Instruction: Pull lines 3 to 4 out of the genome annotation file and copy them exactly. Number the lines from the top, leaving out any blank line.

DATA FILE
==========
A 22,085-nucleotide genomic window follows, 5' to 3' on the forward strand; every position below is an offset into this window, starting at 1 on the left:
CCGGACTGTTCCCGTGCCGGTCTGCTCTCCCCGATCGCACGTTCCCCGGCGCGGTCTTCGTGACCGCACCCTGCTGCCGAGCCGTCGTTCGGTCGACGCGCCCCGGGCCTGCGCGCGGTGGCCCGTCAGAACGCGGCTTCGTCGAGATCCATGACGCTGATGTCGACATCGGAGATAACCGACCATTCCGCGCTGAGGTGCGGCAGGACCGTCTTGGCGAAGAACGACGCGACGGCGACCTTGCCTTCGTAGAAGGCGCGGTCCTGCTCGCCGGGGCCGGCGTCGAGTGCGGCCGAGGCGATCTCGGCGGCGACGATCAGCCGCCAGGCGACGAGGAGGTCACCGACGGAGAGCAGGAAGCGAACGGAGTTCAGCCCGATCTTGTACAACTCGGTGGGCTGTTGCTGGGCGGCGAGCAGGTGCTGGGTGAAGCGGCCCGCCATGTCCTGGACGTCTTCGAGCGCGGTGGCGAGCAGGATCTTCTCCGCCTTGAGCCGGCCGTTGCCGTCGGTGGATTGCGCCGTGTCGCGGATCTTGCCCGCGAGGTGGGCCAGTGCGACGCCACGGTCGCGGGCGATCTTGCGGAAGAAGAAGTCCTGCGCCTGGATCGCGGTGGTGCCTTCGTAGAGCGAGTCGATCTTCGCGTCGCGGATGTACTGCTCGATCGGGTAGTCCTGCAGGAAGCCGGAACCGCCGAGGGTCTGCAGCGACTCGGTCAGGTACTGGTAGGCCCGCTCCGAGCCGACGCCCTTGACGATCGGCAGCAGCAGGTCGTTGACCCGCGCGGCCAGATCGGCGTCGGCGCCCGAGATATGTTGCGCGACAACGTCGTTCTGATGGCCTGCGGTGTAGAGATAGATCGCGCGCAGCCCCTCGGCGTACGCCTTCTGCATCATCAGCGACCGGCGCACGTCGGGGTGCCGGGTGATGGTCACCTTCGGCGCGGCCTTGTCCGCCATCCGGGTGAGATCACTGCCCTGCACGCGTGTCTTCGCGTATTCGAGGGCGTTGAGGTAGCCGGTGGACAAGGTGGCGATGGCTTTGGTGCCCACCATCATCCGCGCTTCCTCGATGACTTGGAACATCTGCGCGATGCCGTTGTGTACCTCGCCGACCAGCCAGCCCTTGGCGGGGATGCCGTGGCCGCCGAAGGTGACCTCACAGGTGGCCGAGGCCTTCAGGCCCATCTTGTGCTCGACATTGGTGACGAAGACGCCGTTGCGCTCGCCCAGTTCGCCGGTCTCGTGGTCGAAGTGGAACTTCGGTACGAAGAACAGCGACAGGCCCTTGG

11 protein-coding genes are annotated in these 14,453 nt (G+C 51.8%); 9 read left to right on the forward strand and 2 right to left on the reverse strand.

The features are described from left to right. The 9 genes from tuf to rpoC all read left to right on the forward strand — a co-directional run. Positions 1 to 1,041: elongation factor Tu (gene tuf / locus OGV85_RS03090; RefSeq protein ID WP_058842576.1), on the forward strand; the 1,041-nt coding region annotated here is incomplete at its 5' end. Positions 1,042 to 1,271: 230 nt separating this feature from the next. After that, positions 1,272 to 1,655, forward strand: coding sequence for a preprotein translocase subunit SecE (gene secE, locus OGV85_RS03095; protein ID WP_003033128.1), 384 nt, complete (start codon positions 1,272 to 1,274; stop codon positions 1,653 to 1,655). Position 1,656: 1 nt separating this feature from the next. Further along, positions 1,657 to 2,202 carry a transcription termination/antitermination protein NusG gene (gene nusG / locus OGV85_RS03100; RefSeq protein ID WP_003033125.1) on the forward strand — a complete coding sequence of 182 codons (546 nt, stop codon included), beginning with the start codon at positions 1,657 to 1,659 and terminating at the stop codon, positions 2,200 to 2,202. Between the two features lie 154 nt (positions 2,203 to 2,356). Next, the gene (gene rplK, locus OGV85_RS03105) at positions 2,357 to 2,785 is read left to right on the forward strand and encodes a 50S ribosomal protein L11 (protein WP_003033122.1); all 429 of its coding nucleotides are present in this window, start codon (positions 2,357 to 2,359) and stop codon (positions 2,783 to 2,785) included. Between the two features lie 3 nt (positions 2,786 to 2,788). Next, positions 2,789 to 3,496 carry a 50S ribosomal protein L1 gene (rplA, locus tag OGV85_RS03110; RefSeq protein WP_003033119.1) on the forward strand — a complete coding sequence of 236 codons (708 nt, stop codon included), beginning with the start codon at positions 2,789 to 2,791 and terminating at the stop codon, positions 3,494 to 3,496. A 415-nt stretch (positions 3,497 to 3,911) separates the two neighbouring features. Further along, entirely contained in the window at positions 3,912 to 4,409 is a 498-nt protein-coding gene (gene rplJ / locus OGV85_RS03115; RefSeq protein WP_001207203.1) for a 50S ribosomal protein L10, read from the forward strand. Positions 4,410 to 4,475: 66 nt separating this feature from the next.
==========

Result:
11 protein-coding genes are annotated in these 14,453 nt (G+C 51.8%); 9 read left to right on the forward strand and 2 right to left on the reverse strand.

The features are described from left to right. The 9 genes from tuf to rpoC all read left to right on the forward strand — a co-directional run. Positions 1 to 1,041: elongation factor Tu (gene tuf / locus OGV85_RS03090; RefSeq protein ID WP_058842576.1), on the forward strand; the 1,041-nt coding region annotated here is incomplete at its 5' end. Positions 1,042 to 1,271: 230 nt separating this feature from the next. After that, positions 1,272 to 1,655, forward strand: coding sequence for a preprotein translocase subunit SecE (gene secE, locus OGV85_RS03095; protein ID WP_003033128.1), 384 nt, complete (start codon positions 1,272 to 1,274; stop codon positions 1,653 to 1,655). Position 1,656: 1 nt separating this feature from the next. Further along, positions 1,657 to 2,202 carry a transcription termination/antitermination protein NusG gene (gene nusG / locus OGV85_RS03100; RefSeq protein ID WP_003033125.1) on the forward strand — a complete coding sequence of 182 codons (546 nt, stop codon included), beginning with the start codon at positions 1,657 to 1,659 and terminating at the stop codon, positions 2,200 to 2,202. Between the two features lie 154 nt (positions 2,203 to 2,356). Next, the gene (gene rplK, locus OGV85_RS03105) at positions 2,357 to 2,785 is read left to right on the forward strand and encodes a 50S ribosomal protein L11 (protein WP_003033122.1); all 429 of its coding nucleotides are present in this window, start codon (positions 2,357 to 2,359) and stop codon (positions 2,783 to 2,785) included. Between the two features lie 3 nt (positions 2,786 to 2,788). Next, positions 2,789 to 3,496 carry a 50S ribosomal protein L1 gene (rplA, locus tag OGV85_RS03110; RefSeq protein WP_003033119.1) on the forward strand — a complete coding sequence of 236 codons (708 nt, stop codon included), beginning with the start codon at positions 2,789 to 2,791 and terminating at the stop codon, positions 3,494 to 3,496. A 415-nt stretch (positions 3,497 to 3,911) separates the two neighbouring features. Further along, entirely contained in the window at positions 3,912 to 4,409 is a 498-nt protein-coding gene (gene rplJ / locus OGV85_RS03115; RefSeq protein WP_001207203.1) for a 50S ribosomal protein L10, read from the forward strand. Positions 4,410 to 4,475: 66 nt separating this feature from the next.